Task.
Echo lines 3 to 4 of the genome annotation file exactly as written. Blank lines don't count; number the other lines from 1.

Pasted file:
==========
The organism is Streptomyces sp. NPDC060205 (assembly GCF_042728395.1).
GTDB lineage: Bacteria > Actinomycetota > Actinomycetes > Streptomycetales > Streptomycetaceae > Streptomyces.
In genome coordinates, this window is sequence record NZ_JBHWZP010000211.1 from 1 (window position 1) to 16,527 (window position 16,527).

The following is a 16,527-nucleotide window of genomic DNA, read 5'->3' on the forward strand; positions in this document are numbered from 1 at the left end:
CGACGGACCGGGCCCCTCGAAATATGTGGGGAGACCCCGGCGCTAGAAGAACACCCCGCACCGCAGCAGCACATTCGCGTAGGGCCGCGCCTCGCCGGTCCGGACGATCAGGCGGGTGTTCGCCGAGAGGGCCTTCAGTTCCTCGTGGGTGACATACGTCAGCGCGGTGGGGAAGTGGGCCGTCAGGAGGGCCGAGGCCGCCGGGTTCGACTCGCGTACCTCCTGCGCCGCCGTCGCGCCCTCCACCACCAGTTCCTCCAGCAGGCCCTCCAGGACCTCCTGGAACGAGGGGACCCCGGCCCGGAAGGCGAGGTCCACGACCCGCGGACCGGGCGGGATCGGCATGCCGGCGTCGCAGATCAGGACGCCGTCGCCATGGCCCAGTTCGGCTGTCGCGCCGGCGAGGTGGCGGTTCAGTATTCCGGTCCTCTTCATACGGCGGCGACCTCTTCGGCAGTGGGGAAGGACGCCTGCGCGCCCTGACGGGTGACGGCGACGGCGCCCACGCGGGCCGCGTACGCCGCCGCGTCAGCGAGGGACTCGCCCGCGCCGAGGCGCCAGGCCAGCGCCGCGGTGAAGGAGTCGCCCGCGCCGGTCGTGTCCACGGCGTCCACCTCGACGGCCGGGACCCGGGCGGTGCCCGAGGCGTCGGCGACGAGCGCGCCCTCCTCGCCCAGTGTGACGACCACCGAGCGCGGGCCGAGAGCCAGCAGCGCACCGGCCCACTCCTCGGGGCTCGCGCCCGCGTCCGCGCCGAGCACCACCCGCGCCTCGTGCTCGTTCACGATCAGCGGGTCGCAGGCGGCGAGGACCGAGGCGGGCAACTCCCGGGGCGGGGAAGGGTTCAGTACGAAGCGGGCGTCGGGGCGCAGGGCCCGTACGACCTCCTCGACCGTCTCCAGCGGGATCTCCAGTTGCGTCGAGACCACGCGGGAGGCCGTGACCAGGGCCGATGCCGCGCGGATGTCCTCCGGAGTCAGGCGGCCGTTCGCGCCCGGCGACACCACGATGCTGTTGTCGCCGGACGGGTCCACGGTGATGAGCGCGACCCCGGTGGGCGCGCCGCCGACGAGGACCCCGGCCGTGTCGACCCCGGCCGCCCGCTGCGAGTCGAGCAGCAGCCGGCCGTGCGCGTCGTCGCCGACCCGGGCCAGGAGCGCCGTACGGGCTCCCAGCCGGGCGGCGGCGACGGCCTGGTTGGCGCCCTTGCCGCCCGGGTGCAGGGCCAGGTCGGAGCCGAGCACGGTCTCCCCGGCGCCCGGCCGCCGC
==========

In genome coordinates, this window is sequence record NZ_JBHWZP010000211.1 from 1 (window position 1) to 16,527 (window position 16,527).

The following is a 16,527-nucleotide window of genomic DNA, read 5'->3' on the forward strand; positions in this document are numbered from 1 at the left end: